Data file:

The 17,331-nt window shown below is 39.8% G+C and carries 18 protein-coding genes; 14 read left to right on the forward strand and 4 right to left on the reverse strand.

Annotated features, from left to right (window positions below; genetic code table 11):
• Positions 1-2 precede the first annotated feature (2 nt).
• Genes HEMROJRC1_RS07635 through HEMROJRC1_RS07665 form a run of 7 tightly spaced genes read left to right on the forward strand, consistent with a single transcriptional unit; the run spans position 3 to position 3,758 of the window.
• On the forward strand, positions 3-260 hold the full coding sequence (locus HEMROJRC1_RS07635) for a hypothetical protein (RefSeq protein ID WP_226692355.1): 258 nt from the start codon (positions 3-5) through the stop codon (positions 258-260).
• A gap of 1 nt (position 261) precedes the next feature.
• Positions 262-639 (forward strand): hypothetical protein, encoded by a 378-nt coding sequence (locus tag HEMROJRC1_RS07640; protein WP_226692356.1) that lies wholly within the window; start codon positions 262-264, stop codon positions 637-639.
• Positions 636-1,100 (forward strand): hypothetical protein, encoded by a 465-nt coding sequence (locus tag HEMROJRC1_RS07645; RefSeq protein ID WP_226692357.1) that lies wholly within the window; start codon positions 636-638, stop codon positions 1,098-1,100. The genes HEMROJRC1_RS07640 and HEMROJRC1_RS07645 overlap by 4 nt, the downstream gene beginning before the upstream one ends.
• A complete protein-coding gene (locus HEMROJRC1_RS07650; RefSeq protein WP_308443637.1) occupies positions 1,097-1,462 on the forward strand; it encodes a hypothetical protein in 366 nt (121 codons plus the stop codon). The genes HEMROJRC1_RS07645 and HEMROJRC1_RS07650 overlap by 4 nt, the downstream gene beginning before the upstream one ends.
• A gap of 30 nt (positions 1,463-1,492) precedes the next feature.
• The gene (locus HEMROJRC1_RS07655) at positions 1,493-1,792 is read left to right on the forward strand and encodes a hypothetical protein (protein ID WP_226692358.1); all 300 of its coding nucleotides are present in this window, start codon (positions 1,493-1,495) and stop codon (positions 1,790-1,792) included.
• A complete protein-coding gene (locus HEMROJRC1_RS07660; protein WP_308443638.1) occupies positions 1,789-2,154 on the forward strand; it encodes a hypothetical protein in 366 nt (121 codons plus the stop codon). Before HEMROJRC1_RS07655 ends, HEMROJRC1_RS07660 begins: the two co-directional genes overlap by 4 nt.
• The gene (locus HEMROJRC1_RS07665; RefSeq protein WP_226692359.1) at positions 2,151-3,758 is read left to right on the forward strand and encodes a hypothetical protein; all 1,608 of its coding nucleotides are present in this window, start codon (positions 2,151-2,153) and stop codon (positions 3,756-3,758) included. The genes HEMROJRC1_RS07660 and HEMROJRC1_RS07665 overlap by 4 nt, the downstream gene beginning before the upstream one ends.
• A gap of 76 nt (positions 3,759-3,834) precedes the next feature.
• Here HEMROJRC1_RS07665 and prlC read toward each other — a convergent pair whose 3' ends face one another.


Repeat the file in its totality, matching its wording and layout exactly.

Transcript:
The 17,331-nt window shown below is 39.8% G+C and carries 18 protein-coding genes; 14 read left to right on the forward strand and 4 right to left on the reverse strand.

Annotated features, from left to right (window positions below; genetic code table 11):
• Positions 1-2 precede the first annotated feature (2 nt).
• Genes HEMROJRC1_RS07635 through HEMROJRC1_RS07665 form a run of 7 tightly spaced genes read left to right on the forward strand, consistent with a single transcriptional unit; the run spans position 3 to position 3,758 of the window.
• On the forward strand, positions 3-260 hold the full coding sequence (locus HEMROJRC1_RS07635) for a hypothetical protein (RefSeq protein ID WP_226692355.1): 258 nt from the start codon (positions 3-5) through the stop codon (positions 258-260).
• A gap of 1 nt (position 261) precedes the next feature.
• Positions 262-639 (forward strand): hypothetical protein, encoded by a 378-nt coding sequence (locus tag HEMROJRC1_RS07640; protein WP_226692356.1) that lies wholly within the window; start codon positions 262-264, stop codon positions 637-639.
• Positions 636-1,100 (forward strand): hypothetical protein, encoded by a 465-nt coding sequence (locus tag HEMROJRC1_RS07645; RefSeq protein ID WP_226692357.1) that lies wholly within the window; start codon positions 636-638, stop codon positions 1,098-1,100. The genes HEMROJRC1_RS07640 and HEMROJRC1_RS07645 overlap by 4 nt, the downstream gene beginning before the upstream one ends.
• A complete protein-coding gene (locus HEMROJRC1_RS07650; RefSeq protein WP_308443637.1) occupies positions 1,097-1,462 on the forward strand; it encodes a hypothetical protein in 366 nt (121 codons plus the stop codon). The genes HEMROJRC1_RS07645 and HEMROJRC1_RS07650 overlap by 4 nt, the downstream gene beginning before the upstream one ends.
• A gap of 30 nt (positions 1,463-1,492) precedes the next feature.
• The gene (locus HEMROJRC1_RS07655) at positions 1,493-1,792 is read left to right on the forward strand and encodes a hypothetical protein (protein ID WP_226692358.1); all 300 of its coding nucleotides are present in this window, start codon (positions 1,493-1,495) and stop codon (positions 1,790-1,792) included.
• A complete protein-coding gene (locus HEMROJRC1_RS07660; protein WP_308443638.1) occupies positions 1,789-2,154 on the forward strand; it encodes a hypothetical protein in 366 nt (121 codons plus the stop codon). Before HEMROJRC1_RS07655 ends, HEMROJRC1_RS07660 begins: the two co-directional genes overlap by 4 nt.
• The gene (locus HEMROJRC1_RS07665; RefSeq protein WP_226692359.1) at positions 2,151-3,758 is read left to right on the forward strand and encodes a hypothetical protein; all 1,608 of its coding nucleotides are present in this window, start codon (positions 2,151-2,153) and stop codon (positions 3,756-3,758) included. The genes HEMROJRC1_RS07660 and HEMROJRC1_RS07665 overlap by 4 nt, the downstream gene beginning before the upstream one ends.
• A gap of 76 nt (positions 3,759-3,834) precedes the next feature.
• Here HEMROJRC1_RS07665 and prlC read toward each other — a convergent pair whose 3' ends face one another.